78 

Figures 

Flowchart

4 

Basic deftitions 
6 


8 

effect factor Ca of standard method 
11 

Definition 
12 

Basic wind speed 
13 

Definition 
14 

of topographic
Definition 
15 

lbpogmphic
location factors 
hills and ridges 
16 

‘f@ographic
factors 
for cliffs and escarpments 
17 


19 


21 


22 
ii
Page 

14 
Examples of flush irregular walls 
23 

15 
Key for walls of inset storey 
24 

16 
Key for flat roofs 
26 

17 
Key to cave details for flat roofs 
27 

18 
Key for inset stomy 
28 

19 
Key for monopitch roofs 
29 

W 
Key for duopitch roofs 
30 

21 
Key for hipped roofs 
33 

22 
Key for mansard and multipitch roofs 
34 

22 
Key for multibay roofs 
35 

24 
Key for freestanding canopy roofs 
38 

25 
Reduction factor for length of elements 
41 

26 
Key for freestamding walls 
42 

27 
Shelter factor for fences 
43 

26 
Key for signboards 
43 

29 
Wind directions for a rectarrgulmplan building 
44 

26 
Key to overall 
load P 
46 
31 
Key for vertical walls of builrlii 
52 

32 
Key to vertical gable wrdls 
54 

23 
Key for walls of buildings with mentrant comers 
56 

24 
Key for walls of buildings with recessed bays 
57 

35 
Key to general method for flat rcofs 
58 

26 
Examples of zones of flat roof of arbM’ary Plan shape 
59 

37 
Additional 
zones around inset storey 
62 
28 
Key for monopitch 
roofs 
64 
39 
Synrmetries for pitched roofs 
65 

40 
Key for duopitch roofs 
67 

41 
Key for hipped roofs 
69 

42 
Key to multibay roofs 
71 

E. 1 
Effective 
heights br towns 
so 
F.1 
Gust peak factor gt 
82 

L&t of references 
Inside back cover 
In
This Part of this British Standard has been prepared by Subcommittee B/525/1,
Actions (loadings) and basis of design, and supersedes CP3 : Chapter V : Part 2:
1972.
‘Rds part of BS 6399 is a technical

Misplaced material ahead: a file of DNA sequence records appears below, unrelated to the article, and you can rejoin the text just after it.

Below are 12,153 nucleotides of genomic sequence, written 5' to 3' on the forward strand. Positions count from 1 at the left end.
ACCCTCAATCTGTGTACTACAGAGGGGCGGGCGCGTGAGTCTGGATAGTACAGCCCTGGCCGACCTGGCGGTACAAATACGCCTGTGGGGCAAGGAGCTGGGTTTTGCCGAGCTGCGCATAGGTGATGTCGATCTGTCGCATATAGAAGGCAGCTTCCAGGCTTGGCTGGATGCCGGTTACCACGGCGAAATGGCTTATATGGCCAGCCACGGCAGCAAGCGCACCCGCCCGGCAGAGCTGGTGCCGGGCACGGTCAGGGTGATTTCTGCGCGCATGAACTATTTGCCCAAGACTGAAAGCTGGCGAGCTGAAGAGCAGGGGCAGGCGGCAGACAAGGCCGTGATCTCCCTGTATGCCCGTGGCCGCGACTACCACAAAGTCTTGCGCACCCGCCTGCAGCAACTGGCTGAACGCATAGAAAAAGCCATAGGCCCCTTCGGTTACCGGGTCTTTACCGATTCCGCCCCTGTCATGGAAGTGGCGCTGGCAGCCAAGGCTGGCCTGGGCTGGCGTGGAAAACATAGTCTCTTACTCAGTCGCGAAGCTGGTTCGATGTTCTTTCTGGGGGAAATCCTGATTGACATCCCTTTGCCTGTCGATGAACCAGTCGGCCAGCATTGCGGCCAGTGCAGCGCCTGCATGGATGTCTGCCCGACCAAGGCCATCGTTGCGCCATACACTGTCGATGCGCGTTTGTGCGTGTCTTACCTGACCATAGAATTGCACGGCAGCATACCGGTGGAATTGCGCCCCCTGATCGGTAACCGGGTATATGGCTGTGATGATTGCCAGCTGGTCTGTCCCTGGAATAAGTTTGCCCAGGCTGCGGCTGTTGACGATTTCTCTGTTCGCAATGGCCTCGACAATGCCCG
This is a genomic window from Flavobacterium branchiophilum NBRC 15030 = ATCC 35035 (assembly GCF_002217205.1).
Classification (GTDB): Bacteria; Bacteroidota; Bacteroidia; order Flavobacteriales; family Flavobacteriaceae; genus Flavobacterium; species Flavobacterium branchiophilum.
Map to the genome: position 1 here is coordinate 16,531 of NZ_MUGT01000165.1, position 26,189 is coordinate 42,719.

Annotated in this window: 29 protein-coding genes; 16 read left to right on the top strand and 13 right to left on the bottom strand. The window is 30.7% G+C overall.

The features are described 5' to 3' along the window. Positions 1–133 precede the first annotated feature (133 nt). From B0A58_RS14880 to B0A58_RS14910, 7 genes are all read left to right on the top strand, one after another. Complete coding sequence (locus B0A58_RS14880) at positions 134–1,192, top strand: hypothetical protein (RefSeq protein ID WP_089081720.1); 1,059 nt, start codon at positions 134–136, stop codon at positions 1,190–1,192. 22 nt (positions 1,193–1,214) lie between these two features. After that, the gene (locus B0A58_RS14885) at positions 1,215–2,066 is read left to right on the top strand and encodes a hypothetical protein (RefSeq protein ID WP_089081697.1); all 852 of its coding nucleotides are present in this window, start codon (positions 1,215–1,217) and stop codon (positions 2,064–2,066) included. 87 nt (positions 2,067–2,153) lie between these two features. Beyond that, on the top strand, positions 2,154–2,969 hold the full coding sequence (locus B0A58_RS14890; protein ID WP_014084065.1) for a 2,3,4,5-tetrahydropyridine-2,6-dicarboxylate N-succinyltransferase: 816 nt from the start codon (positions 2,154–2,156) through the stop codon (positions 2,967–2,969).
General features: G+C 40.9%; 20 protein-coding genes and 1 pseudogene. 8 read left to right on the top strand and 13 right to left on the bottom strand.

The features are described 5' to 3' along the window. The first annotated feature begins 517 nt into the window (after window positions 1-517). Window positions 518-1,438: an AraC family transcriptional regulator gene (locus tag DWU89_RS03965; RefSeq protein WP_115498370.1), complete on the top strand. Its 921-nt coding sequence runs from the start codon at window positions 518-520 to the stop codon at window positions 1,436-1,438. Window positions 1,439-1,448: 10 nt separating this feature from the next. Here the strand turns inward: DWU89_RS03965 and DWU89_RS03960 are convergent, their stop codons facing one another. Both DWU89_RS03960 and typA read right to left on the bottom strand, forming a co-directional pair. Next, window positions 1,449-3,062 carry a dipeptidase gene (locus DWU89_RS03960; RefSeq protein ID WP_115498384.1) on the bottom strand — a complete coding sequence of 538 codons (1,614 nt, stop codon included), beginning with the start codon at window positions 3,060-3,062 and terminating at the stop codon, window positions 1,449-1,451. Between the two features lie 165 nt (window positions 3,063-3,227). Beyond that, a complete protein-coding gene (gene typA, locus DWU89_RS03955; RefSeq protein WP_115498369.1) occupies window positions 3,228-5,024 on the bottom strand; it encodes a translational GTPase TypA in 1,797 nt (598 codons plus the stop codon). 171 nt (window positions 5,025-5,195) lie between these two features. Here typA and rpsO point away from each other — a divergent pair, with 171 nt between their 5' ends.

revision of CP3
: Chapter
V
: Part 2 and
incorporates the considerable advances made and experience gained in wind engineering since that time. CP3 : Chapter V : M 2 will not be withdrawn immediately so as to allow an overlap period with this Part of BS 6399.
The b=ic wind speed in thk British Standard is given as an hourly mean value; this differs from CP3 : Chapter V : Part 2 in which it was based on a 3 s gust value. However, the hourly mean basic wind speed is subsequently converted into a gust wind speed for use in design (by a gust peak factor wh]ch takes account of gust duration time, height of structure above ground and the size of the structure). The adoption of the hourly mean value for the basic wind speed is for technical reasons. Primarily it allows a more accumte treatment of topography, but it alao provides the starting pohrt for serviceability calculations involving fatigue or dynamic response of the stmcture. Its use is akw a move towards harmonization as mean values (sometimes 10 min means) are often the basis for wind loading calculations in European and international standards.
Structure factors are used to check whether the response of the structure can be considered to be static, in which caae the use of the calculation methods in thk standard is appropriate. If the response is found to be mildly dynamic the methods can still be used but the resulting loads will need to be augmented. Structures which are dynamic will alsu be identified but their assessment is outside the scope of the standard.
TWOalternative methods are given:
a) a standard method, which uses a simplified procedure; b) a directional method, from which the simplified method was derived.
The standard method gives a conservative result within its range of applicability. Calibration haa shown that loads on typicaf buildings obtained by the standard method are around 14 % larger than obtained from the directional method. The degee of conservatism can be much larger close to the ground and in towns, but decreaaes to zero around 100 m above the gruund.
In addition to reduced conservatism, the directional method assesses the loadhg in more detail, but with the penalty of increaaed complexity and compukitional effort. Because of this it is anticipated that the standard method will be used for most handbaaed calculations and that the directional method wifl be implemented principally by computer
Procedures are alao given to enable the standard effective
wind speed to be used